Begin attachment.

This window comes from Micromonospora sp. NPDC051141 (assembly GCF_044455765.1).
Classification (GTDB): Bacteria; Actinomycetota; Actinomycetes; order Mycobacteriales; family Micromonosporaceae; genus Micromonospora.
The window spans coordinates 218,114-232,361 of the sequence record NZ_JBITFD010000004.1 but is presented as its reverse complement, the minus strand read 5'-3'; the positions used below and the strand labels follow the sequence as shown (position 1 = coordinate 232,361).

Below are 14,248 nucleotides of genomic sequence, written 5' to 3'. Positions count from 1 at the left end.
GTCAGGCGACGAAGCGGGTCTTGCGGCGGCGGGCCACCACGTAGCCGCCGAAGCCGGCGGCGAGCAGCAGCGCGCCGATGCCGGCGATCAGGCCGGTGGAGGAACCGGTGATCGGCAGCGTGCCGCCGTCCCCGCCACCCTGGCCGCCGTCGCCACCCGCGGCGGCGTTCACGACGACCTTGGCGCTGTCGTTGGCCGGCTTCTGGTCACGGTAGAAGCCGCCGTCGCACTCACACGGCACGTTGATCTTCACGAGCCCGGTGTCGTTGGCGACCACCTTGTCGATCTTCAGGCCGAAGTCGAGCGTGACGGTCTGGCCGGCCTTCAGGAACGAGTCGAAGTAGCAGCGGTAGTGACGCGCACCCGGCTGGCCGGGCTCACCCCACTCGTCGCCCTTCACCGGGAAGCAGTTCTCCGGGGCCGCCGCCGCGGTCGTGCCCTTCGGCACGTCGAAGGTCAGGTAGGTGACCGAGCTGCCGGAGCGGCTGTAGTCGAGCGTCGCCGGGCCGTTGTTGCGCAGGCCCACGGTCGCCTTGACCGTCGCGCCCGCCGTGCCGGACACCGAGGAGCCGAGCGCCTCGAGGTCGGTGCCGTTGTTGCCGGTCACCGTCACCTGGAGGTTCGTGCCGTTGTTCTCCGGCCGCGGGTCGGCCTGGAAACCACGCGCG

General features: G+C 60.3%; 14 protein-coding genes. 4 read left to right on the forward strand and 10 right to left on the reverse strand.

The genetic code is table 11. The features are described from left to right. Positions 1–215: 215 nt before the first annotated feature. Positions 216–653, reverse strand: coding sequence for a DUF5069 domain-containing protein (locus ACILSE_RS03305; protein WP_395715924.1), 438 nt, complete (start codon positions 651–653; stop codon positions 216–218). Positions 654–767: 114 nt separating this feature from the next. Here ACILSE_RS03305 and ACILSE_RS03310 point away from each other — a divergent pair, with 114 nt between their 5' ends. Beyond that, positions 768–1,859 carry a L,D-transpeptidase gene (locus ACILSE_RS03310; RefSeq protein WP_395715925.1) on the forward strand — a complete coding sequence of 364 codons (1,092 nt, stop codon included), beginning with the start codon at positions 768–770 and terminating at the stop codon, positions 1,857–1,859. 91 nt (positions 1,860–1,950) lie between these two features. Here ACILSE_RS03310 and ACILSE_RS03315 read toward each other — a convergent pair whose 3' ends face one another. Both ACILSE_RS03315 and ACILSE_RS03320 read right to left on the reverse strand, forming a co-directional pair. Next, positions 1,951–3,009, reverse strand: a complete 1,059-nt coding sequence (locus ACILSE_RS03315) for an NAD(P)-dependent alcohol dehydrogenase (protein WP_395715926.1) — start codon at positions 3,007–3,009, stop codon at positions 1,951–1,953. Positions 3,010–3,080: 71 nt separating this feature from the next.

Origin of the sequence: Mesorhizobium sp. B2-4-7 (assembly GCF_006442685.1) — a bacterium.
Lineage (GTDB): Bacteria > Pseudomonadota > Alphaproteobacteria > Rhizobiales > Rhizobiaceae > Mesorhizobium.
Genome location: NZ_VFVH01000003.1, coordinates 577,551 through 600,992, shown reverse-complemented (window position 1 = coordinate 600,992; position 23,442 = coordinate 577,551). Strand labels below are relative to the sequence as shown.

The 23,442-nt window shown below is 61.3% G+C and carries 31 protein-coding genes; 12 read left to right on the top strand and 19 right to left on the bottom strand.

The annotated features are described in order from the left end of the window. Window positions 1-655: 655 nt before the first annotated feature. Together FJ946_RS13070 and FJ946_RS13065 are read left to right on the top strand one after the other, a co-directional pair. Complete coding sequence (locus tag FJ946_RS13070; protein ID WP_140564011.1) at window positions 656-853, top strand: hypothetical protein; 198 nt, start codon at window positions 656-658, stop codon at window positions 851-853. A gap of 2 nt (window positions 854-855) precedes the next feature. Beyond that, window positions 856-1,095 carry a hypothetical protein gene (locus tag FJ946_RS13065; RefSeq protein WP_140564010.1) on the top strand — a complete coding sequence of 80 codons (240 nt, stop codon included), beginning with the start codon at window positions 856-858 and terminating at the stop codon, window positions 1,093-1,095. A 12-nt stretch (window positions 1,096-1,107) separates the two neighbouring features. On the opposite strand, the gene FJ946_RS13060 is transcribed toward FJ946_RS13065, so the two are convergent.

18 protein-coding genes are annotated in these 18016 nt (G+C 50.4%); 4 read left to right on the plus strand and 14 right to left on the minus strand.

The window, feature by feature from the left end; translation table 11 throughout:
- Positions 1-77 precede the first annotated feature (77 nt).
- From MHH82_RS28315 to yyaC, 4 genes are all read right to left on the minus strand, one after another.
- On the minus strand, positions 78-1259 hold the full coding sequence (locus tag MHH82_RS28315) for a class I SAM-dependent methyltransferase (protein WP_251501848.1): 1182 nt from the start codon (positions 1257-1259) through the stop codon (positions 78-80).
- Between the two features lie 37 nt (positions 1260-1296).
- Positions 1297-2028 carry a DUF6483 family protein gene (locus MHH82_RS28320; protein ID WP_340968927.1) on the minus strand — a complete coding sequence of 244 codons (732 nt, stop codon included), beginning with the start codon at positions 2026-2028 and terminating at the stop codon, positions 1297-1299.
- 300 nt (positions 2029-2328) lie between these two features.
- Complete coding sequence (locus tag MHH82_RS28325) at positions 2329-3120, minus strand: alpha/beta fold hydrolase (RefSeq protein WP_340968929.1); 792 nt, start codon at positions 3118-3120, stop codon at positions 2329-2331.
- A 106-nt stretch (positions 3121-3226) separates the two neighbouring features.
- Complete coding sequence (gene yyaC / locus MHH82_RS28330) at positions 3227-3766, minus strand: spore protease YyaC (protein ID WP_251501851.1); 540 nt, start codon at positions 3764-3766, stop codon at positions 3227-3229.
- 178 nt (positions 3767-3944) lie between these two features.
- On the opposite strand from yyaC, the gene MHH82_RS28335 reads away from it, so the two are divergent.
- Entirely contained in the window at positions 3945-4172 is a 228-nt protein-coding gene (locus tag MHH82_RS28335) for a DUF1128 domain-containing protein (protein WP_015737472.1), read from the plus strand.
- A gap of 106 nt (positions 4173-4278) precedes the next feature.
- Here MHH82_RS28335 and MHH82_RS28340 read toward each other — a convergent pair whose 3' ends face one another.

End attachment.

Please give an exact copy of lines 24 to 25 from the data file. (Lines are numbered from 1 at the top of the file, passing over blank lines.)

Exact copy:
- 178 nt (positions 3767-3944) lie between these two features.
- On the opposite strand from yyaC, the gene MHH82_RS28335 reads away from it, so the two are divergent.